Ninety years after the painting of The Bathroom, ten days before my mother’s ninetieth birthday, I am looking at the works of Bonnard at the Museum of Modern Art, a show I’ve been waiting for with the excitement of a teenager waiting for a rock concert. I was not brought to museums as a child; going to museums wasn’t, as my mother would have said, “the kind of thing we went in for.” It is very possible that my mother has never been inside a museum in her life. As a family we were pious, talkative, and fond of stories and the law. Our preference was for the invisible.
I can no longer remember how looking at art became such a source of solace and refreshment for me. Art history wasn’t anything I studied formally. I think I must have begun going to museums as a place to meet friends. However and wherever it happened, a fully realized painterly vision that testifies in its fullness to the goodness of life has become for me a repository of faith and hope, two of the three theological virtues I was brought up to believe were at the center of things. It is no accident, I suppose, though at the time I might have said it was, that I’ve arranged to meet two friends at the Bonnard show at the same time that I’m meant to phone the recreation therapist at my mother’s nursing home to plan her birthday party. Fifteen minutes after I arrive, I’ll have to leave the show. The therapist will be available only for a specific half-hour; after that, she’s leaving for vacation.“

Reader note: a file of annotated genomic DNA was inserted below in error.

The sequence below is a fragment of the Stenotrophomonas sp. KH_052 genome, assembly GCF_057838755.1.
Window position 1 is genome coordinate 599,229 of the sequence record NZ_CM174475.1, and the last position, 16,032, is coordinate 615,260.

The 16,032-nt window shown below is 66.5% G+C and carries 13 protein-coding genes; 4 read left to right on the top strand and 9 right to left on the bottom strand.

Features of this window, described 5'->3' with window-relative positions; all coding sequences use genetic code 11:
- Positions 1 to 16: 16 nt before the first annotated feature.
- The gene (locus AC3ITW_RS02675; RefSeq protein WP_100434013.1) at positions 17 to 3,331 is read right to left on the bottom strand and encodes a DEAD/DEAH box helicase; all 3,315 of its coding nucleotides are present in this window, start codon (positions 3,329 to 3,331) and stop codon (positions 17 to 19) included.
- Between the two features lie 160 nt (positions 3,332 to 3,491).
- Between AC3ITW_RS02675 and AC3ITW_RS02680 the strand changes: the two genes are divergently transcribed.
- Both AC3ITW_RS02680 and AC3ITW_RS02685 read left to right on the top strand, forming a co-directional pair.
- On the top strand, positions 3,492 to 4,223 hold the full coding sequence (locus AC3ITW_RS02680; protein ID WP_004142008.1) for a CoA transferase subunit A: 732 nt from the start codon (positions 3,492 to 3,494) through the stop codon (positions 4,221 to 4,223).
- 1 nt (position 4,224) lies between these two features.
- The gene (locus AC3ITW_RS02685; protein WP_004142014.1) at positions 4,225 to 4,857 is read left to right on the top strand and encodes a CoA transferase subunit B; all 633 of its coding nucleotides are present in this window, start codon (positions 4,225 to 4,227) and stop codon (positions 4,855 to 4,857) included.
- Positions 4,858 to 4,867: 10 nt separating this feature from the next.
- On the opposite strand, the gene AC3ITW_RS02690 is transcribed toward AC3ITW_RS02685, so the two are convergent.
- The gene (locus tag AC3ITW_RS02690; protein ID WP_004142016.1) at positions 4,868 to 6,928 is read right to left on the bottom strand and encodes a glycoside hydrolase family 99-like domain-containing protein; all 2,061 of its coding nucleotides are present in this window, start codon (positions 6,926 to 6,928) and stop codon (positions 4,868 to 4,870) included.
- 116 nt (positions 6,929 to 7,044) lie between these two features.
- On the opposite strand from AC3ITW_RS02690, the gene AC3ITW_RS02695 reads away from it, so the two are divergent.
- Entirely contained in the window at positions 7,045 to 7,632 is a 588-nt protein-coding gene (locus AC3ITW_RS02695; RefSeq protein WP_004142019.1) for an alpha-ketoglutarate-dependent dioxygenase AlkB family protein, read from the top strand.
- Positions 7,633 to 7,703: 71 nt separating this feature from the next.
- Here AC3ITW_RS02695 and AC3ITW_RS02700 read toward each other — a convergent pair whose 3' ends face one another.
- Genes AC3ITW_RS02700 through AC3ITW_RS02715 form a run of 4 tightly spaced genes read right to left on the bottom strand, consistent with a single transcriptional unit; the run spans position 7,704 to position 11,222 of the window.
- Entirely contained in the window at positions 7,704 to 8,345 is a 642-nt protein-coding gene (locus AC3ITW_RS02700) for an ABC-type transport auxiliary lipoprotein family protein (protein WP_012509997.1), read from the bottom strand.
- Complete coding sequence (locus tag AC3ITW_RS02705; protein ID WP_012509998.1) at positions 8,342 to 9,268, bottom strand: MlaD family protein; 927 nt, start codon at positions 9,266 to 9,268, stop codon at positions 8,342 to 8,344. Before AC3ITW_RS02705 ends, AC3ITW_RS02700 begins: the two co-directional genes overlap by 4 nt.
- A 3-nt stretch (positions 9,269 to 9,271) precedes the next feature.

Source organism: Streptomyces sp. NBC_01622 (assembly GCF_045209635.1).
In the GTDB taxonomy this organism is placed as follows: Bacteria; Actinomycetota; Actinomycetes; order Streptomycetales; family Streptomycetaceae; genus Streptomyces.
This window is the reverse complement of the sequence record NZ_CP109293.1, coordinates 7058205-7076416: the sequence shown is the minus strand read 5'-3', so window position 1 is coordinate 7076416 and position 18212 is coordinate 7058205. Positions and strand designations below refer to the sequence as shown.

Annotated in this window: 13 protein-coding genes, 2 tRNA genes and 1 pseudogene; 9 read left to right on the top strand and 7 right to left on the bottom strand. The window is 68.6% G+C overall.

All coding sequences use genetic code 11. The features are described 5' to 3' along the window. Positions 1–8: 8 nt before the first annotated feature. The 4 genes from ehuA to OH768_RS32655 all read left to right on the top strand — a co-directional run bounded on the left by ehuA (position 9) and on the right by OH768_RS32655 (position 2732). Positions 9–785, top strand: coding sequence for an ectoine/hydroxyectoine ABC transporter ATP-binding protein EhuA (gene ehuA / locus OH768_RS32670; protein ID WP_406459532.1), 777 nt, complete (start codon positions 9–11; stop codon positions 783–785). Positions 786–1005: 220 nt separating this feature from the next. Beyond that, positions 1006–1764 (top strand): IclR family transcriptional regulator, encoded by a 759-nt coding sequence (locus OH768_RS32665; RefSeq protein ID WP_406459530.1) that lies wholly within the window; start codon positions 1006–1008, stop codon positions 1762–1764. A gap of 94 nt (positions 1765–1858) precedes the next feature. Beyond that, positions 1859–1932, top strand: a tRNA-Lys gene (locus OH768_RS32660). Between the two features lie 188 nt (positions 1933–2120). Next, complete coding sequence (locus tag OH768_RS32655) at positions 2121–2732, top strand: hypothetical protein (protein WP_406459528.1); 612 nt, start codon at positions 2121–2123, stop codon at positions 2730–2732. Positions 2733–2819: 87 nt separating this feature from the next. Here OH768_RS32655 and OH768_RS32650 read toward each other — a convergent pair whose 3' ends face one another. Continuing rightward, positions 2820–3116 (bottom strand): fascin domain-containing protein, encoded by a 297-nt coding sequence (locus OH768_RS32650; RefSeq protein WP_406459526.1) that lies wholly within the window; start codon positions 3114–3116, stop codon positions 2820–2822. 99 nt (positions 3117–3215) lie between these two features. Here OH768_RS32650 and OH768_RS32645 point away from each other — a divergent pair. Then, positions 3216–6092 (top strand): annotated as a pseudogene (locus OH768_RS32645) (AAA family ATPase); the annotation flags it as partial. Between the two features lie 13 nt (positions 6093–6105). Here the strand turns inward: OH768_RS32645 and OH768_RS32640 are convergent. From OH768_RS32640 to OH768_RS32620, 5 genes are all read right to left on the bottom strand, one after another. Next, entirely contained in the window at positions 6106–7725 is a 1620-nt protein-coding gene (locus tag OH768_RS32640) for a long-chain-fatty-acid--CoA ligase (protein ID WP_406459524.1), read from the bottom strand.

Mary Gordon (Far Rockaway, 8 december 1949)
De Amerikaanse schrijver Bill Bryson werd geboren in Des Moines (Iowa) op 8 december 1951. Zie ook mijn blog van 8 december 2007 en ook mijn blog van 8 december 2008 en ook mijn blog van 8 december 2009.
Uit: African Diary
„In the late 1940s and early 1950s after he became a little too saggy to fit into a Tarzan loincloth without depressing popcorn sales among cinema audiences, the great Johnny Weissmuller filled the twilight years of his acting career with a series of low-budget adventure movies with titles like Devil Goddess and Jungle Moon Men, all built around a character called Jungle Jim. These modest epics are largely forgotten now, which is a pity because they were possibly the most cherishably terrible movies ever made. The plots seldom got anywhere near coherence. My own favorite, called Pygmy Island, involved a lost tribe of white midgets and a strange but valiant fight against the spread
of Communism. But the narrative possibilities were practically infinite since each Jungle Jim feature consisted in large measure of scenes taken from other, wholly unrelated adventure movies. Whatever footage was available—train crashes, volcanic eruptions, rhino charges, panic scenes involving large crowds of Japanese—would be snipped from the original and woven into Jungle Jim’s wondrously accommodating story lines. From time to time, the ever-more-fleshy Weissmuller would appear on the